Indiana Jones and the Staff of Kings

Indiana Jones and the Staff of Kings Preview for Wii

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5Out of 10
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You're able to use the whip to disarm enemies
You're able to use the whip to disarm enemies

You're able to use the whip to disarm enemies

LucasArts describes this as interacting with the game's “Hot Sets”. Indeed there are icons everywhere, for items you can pick up to use as weapons - such as brooms, glass bottles, pool cues and billiard balls – and for items you can interact with using the whip. We've mentioned being able to pull down objects in the environment to knock out enemies – Indy can swing across chasms with his whip, too. If you grab an enemy (with the Z button), and drag them to certain objects in the environment, an icon will pop up to show that you can slam them into it – a fish tank, for example (you can even pick up a fish and use that as a weapon), or a gong. This is a great way of knocking out enemies quickly, rather than whittling down their life bars with punches. The tutorial advises you to scout out an area before you start a fight. Good advice.

One of the big problems with Wii games is that the motion sensing technology isn't accurate enough to distinguish between subtle differences in motion. More often than not the animation you want to trigger isn't the one you end up triggering. In Staff of Kings this doesn't appear to be a problem. During my time with the game it was a rare occasion indeed that what I wanted to happen didn't. One of the mini-games, for want of a better term, involves striking flint and steel together to light a torch – you need to strike the Wii Remote across the Nunchuck a few times in the appropriate motion. This works, isn't frustrating, and is good fun.

After beating up a few Germans, it's time for Indy to make his escape in a plane, of all things. The idea here is to hold the Wii Remote upwards, as if it were the plane's throttle; moving it about will affect direction and aim the targeting reticule for the turrets. At first this was incredibly fiddly – I died three times simply from flying into great big rock faces. It wasn't until I was advised to hang the Nunchuck around my neck and plant the Wii Remote into the palm of my left hand that I started to make progress.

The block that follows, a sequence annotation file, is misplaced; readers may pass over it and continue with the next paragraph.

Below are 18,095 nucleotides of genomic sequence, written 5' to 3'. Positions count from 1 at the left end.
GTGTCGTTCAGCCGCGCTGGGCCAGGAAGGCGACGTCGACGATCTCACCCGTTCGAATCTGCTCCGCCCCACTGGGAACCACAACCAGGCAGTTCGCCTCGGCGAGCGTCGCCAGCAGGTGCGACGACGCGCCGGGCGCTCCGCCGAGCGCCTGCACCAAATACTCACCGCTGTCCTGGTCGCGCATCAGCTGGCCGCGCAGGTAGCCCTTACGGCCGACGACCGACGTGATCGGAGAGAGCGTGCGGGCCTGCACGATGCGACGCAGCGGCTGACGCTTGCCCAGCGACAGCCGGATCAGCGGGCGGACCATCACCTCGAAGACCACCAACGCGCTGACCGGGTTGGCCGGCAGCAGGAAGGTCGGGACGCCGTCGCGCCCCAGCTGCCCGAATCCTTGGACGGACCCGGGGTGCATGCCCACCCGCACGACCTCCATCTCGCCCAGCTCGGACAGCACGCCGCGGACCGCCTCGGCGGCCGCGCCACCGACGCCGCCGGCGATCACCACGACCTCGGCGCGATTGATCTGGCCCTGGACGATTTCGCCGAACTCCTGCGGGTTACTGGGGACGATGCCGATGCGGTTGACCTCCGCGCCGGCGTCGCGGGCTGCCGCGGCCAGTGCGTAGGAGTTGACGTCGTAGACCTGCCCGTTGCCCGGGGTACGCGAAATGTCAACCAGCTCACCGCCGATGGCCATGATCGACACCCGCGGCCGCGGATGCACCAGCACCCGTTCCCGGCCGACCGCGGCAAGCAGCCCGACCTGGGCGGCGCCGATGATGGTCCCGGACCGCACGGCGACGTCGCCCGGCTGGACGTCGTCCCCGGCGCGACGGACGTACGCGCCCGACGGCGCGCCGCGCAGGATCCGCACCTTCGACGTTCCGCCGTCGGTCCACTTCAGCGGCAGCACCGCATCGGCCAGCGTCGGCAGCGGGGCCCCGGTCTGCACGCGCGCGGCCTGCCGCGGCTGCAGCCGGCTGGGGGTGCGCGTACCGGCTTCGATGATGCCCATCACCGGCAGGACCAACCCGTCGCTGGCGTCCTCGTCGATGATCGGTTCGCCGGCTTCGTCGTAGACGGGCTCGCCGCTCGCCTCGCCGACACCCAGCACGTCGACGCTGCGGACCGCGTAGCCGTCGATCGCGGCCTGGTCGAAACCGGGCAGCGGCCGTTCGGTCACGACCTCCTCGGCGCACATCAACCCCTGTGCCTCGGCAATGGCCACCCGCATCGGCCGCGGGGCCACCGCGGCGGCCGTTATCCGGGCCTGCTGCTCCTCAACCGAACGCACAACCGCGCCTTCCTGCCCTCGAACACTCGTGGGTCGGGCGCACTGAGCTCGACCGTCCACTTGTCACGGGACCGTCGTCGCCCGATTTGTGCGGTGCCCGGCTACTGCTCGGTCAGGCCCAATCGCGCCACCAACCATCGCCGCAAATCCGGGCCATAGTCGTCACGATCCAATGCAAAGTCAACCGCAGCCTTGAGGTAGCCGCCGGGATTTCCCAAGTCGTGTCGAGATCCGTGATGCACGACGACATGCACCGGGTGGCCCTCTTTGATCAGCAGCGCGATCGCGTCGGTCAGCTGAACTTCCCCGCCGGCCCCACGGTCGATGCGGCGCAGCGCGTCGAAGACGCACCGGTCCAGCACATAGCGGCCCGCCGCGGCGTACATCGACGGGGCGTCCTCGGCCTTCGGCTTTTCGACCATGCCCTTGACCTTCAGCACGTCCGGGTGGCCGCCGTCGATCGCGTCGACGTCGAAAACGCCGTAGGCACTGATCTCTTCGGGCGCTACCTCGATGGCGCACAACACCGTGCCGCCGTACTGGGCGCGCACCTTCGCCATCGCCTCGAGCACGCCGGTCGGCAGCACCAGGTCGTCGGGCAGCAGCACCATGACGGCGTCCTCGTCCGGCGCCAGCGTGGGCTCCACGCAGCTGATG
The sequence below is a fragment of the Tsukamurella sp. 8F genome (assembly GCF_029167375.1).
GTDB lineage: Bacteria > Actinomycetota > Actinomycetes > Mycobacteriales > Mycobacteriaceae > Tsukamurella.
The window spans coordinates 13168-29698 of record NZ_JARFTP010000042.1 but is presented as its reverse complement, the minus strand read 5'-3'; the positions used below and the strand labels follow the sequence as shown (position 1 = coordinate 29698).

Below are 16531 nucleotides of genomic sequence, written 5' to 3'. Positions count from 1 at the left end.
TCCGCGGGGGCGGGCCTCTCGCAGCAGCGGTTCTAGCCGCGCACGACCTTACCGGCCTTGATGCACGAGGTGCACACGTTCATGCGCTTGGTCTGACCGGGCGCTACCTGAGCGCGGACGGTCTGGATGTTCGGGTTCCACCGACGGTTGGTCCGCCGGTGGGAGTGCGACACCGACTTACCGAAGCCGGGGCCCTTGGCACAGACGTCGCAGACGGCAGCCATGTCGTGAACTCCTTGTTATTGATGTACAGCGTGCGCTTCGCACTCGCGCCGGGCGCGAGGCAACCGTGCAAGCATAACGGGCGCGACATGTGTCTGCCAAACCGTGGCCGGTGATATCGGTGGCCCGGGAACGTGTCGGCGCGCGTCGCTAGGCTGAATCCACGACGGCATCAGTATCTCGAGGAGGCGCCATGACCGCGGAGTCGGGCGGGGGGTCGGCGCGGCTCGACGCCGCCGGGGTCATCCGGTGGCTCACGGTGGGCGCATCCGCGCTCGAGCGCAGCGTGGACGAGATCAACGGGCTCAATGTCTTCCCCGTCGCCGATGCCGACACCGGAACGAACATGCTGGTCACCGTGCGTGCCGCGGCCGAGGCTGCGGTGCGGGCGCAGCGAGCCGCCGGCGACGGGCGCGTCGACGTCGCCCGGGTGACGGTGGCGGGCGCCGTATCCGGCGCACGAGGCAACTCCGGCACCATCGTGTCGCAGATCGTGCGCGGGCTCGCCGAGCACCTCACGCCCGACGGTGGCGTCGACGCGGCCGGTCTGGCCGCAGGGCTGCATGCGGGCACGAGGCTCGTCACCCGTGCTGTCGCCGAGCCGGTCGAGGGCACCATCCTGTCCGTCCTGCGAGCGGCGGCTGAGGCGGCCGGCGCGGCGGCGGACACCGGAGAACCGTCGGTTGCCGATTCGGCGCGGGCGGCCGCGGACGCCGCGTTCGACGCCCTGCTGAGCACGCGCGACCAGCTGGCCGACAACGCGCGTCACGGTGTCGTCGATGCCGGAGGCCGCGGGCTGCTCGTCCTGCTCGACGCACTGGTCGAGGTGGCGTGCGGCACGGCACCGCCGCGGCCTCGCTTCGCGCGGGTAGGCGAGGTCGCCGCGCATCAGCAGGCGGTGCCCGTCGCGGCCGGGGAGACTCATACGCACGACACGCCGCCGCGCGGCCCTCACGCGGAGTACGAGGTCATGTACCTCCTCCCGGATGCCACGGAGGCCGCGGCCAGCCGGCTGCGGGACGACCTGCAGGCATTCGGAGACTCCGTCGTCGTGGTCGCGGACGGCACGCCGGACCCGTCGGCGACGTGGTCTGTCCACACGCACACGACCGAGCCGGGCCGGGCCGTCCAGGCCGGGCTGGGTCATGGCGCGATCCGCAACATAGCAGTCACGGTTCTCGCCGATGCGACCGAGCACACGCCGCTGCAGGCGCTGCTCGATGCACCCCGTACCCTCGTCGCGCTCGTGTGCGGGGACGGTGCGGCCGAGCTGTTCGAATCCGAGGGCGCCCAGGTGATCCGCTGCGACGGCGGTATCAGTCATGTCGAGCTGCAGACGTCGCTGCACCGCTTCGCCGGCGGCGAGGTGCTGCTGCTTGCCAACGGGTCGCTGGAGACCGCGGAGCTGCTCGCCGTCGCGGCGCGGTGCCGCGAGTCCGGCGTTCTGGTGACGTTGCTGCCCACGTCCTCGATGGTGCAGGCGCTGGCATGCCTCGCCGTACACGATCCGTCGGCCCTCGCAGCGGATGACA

Back in the US, the game's second level is set in San Francisco's Chinatown - Indy's had word from an old archaeologist professor friend of his called Kingston, who has gone on ahead of you in search of the Staff, that there's some new information. On the street he witnesses a girl being kidnapped, and gives chase through back alleys, a money laundering facility and eventually into a club, where you need to beat up scores of Triads.

The game has a strong Indy feel, from the cinematic presentation to the much-loved music.

The game has a strong Indy feel, from the cinematic presentation to the much-loved music.

Although we've only really had a glimpse of what Staff of Kings has to offer, at least now we've got a good idea of what it's all about. But there's still much we haven't seen. For example, there will be separate modes and even a separate story (complete with comic book stills) for four-player coop, most of which involve vehicles. We're not sure how this is going to work, exactly, but it sounds promising. We haven't seen Indy's love interest, Irish journalist Maggie O'Mally, either. There's tons of unlockables, too, including different skins for Indy, new modes and, get this, 1992 point and click adventure Indiana Jones and the Fate of Atlantis. That's right, you'll actually be able to unlock the full game, untouched (bar the mouse cursor being replaced by the Wii Remote pointer). When LucasArts showed this off, in all its pixelated glory, it garnered the most attention of the day.

Some fans will bemoan the lack of a “next-gen” Indy game. And it is a shame indeed. You'd have thought, given that Star Wars: The Force Unleashed did so spectacularly well at retail across all platforms, that a similar fate would befall a fully multi-platform Indy release. But, alas, it's not to be. We're going to have to get used to the fact that Indy's new home is on the Wii. The good news is it's a lot better than it perhaps could have been. It's clearly aimed at a younger audience (the many icons on screen should ensure the whole family will be able to get something out of the game) but the combat system, cracking the whip and the “Hot Sets” hopefully will provide enough depth for more experienced gamers. In short, so far, so good.

Indiana Jones and the Staff of Kings is due out for Wii, PSP, PS2 and DS June 12, 2009.

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Game Stats

Release Date: 12/06/2009
Developer: A2M
Publisher: LucasArts
Genre: Adventure
No. Players: 1-4
Rating: PEGI 16+
Site Rank: 3,025 18
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